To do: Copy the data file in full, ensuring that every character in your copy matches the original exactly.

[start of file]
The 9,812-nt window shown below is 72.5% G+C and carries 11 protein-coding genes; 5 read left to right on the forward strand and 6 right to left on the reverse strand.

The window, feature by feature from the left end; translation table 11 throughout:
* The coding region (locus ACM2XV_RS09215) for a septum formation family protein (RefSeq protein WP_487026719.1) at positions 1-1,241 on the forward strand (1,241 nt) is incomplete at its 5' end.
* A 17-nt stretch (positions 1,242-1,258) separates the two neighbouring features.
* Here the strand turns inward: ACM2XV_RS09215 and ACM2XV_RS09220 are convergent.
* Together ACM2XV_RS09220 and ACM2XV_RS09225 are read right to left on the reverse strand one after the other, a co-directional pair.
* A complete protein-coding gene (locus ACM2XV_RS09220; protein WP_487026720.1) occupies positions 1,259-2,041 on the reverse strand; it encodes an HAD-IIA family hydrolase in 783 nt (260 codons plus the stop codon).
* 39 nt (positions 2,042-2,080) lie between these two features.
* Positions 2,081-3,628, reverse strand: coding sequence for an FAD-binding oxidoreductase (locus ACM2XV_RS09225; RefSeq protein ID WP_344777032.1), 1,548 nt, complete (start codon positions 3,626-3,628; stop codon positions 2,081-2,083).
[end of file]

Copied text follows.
The 9,812-nt window shown below is 72.5% G+C and carries 11 protein-coding genes; 5 read left to right on the forward strand and 6 right to left on the reverse strand.

The window, feature by feature from the left end; translation table 11 throughout:
* The coding region (locus ACM2XV_RS09215) for a septum formation family protein (RefSeq protein WP_487026719.1) at positions 1-1,241 on the forward strand (1,241 nt) is incomplete at its 5' end.
* A 17-nt stretch (positions 1,242-1,258) separates the two neighbouring features.
* Here the strand turns inward: ACM2XV_RS09215 and ACM2XV_RS09220 are convergent.
* Together ACM2XV_RS09220 and ACM2XV_RS09225 are read right to left on the reverse strand one after the other, a co-directional pair.
* A complete protein-coding gene (locus ACM2XV_RS09220; protein WP_487026720.1) occupies positions 1,259-2,041 on the reverse strand; it encodes an HAD-IIA family hydrolase in 783 nt (260 codons plus the stop codon).
* 39 nt (positions 2,042-2,080) lie between these two features.
* Positions 2,081-3,628, reverse strand: coding sequence for an FAD-binding oxidoreductase (locus ACM2XV_RS09225; RefSeq protein ID WP_344777032.1), 1,548 nt, complete (start codon positions 3,626-3,628; stop codon positions 2,081-2,083).